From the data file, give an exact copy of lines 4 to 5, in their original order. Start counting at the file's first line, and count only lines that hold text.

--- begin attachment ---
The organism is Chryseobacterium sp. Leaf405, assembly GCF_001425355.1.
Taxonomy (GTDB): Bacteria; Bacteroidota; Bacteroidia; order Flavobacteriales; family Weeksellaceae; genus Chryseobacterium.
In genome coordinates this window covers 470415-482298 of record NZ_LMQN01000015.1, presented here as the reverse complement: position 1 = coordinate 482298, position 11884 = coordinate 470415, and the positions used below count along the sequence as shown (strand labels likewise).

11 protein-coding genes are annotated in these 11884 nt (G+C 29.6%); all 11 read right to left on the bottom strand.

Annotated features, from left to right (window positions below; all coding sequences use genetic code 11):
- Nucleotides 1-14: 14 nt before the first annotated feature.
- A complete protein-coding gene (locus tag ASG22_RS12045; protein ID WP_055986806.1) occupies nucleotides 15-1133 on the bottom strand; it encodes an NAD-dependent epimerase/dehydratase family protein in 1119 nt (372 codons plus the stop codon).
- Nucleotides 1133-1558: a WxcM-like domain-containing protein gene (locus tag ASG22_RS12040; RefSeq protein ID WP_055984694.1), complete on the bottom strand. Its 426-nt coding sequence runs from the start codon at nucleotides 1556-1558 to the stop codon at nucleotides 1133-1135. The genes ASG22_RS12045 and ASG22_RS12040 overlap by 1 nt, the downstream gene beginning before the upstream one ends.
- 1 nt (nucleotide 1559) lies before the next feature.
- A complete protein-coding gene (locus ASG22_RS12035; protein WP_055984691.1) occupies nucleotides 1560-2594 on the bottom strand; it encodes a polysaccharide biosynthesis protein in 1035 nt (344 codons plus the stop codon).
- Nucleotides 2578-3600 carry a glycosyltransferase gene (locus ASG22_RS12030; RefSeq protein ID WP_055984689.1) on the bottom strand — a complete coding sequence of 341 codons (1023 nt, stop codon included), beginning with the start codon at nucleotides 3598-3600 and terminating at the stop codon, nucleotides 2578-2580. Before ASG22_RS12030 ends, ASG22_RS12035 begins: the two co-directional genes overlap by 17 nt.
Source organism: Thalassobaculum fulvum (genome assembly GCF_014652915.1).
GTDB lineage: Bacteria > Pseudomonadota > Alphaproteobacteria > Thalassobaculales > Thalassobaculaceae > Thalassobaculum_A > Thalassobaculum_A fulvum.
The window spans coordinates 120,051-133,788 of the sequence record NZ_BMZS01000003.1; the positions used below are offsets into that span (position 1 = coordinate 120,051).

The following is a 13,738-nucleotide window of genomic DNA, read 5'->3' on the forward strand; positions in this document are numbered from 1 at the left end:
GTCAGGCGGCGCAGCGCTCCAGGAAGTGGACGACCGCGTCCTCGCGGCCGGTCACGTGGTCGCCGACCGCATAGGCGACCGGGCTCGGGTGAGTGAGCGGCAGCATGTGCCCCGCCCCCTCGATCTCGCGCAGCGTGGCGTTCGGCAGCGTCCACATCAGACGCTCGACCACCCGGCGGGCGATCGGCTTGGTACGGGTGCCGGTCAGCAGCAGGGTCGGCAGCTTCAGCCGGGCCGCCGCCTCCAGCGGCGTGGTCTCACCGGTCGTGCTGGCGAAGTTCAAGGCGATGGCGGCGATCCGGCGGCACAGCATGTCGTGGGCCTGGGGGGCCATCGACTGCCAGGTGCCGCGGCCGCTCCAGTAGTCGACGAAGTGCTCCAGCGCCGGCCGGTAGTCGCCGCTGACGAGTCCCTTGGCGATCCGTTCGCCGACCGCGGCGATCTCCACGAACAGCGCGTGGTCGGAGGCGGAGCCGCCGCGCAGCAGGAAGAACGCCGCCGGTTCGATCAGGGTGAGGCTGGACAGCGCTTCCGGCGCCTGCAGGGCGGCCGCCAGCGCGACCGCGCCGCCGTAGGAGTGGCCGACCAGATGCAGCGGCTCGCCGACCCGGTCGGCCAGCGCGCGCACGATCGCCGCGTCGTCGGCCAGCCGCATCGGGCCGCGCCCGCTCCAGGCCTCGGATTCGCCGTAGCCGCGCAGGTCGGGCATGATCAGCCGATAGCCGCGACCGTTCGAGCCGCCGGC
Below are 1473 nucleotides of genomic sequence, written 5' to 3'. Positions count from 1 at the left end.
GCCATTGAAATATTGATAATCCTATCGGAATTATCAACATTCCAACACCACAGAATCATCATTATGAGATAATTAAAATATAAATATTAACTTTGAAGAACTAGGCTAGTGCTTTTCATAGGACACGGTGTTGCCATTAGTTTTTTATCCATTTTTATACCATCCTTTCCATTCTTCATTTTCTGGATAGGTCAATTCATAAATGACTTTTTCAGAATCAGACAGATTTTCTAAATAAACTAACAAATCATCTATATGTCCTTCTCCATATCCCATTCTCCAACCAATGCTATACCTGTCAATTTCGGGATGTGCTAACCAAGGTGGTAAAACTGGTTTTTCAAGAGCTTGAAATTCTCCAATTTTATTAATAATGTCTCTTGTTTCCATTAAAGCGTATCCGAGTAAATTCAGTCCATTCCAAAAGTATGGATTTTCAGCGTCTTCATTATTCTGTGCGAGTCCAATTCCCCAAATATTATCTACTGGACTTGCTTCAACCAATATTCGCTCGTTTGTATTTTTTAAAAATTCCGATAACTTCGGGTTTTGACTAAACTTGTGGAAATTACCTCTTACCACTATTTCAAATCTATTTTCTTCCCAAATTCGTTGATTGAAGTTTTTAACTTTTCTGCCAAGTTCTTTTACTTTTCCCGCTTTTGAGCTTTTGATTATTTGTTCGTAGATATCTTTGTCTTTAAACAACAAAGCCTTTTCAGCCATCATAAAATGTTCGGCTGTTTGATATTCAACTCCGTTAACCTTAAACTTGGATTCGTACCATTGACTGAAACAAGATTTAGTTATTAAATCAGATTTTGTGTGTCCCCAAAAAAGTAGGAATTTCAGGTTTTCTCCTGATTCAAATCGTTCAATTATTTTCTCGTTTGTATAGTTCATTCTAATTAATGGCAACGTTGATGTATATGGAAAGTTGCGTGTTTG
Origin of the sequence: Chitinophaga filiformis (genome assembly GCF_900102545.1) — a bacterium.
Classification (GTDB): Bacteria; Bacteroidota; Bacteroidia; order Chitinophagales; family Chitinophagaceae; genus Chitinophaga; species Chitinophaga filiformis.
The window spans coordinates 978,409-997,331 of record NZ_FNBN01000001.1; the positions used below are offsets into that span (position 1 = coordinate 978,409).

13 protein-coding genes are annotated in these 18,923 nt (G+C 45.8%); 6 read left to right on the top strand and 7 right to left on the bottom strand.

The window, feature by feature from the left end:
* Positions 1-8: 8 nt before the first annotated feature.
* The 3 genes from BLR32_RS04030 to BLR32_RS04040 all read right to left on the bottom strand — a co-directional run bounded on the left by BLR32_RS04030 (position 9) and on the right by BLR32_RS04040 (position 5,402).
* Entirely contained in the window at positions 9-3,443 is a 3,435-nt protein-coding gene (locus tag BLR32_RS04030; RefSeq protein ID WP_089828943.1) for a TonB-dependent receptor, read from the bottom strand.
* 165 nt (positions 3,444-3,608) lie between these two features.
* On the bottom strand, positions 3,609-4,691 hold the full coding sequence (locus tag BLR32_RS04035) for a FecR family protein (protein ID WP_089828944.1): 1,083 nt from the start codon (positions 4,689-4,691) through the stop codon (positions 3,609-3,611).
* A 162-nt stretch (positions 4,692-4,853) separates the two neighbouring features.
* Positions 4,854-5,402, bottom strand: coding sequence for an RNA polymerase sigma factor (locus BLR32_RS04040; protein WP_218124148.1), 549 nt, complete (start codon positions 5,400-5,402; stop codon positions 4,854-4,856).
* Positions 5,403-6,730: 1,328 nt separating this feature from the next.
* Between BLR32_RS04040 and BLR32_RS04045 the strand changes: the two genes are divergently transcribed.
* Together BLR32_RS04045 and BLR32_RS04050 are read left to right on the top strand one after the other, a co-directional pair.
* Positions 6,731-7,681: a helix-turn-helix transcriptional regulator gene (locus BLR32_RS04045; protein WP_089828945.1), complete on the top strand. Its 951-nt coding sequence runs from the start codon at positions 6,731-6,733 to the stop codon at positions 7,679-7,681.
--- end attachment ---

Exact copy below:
11 protein-coding genes are annotated in these 11884 nt (G+C 29.6%); all 11 read right to left on the bottom strand.

Annotated features, from left to right (window positions below; all coding sequences use genetic code 11):